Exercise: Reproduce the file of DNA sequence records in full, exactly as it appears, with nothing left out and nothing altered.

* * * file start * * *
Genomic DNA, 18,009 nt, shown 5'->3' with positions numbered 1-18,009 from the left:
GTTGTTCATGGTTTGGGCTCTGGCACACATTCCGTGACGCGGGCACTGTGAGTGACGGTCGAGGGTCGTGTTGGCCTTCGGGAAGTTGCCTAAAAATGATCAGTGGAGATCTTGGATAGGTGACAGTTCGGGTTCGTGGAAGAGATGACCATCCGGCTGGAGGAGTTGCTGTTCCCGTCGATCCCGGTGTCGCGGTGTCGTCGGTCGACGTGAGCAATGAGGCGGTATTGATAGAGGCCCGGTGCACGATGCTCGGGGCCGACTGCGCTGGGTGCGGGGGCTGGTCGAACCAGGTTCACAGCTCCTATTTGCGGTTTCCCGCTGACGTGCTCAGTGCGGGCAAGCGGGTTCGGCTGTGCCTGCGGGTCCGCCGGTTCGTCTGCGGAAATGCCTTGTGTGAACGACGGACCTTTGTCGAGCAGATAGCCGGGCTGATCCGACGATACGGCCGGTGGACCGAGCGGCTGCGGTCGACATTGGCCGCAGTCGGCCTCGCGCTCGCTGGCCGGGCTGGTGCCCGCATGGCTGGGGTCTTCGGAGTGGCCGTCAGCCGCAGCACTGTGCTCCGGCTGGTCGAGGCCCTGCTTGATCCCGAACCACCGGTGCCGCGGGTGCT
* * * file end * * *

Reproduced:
Genomic DNA, 18,009 nt, shown 5'->3' with positions numbered 1-18,009 from the left:
GTTGTTCATGGTTTGGGCTCTGGCACACATTCCGTGACGCGGGCACTGTGAGTGACGGTCGAGGGTCGTGTTGGCCTTCGGGAAGTTGCCTAAAAATGATCAGTGGAGATCTTGGATAGGTGACAGTTCGGGTTCGTGGAAGAGATGACCATCCGGCTGGAGGAGTTGCTGTTCCCGTCGATCCCGGTGTCGCGGTGTCGTCGGTCGACGTGAGCAATGAGGCGGTATTGATAGAGGCCCGGTGCACGATGCTCGGGGCCGACTGCGCTGGGTGCGGGGGCTGGTCGAACCAGGTTCACAGCTCCTATTTGCGGTTTCCCGCTGACGTGCTCAGTGCGGGCAAGCGGGTTCGGCTGTGCCTGCGGGTCCGCCGGTTCGTCTGCGGAAATGCCTTGTGTGAACGACGGACCTTTGTCGAGCAGATAGCCGGGCTGATCCGACGATACGGCCGGTGGACCGAGCGGCTGCGGTCGACATTGGCCGCAGTCGGCCTCGCGCTCGCTGGCCGGGCTGGTGCCCGCATGGCTGGGGTCTTCGGAGTGGCCGTCAGCCGCAGCACTGTGCTCCGGCTGGTCGAGGCCCTGCTTGATCCCGAACCACCGGTGCCGCGGGTGCT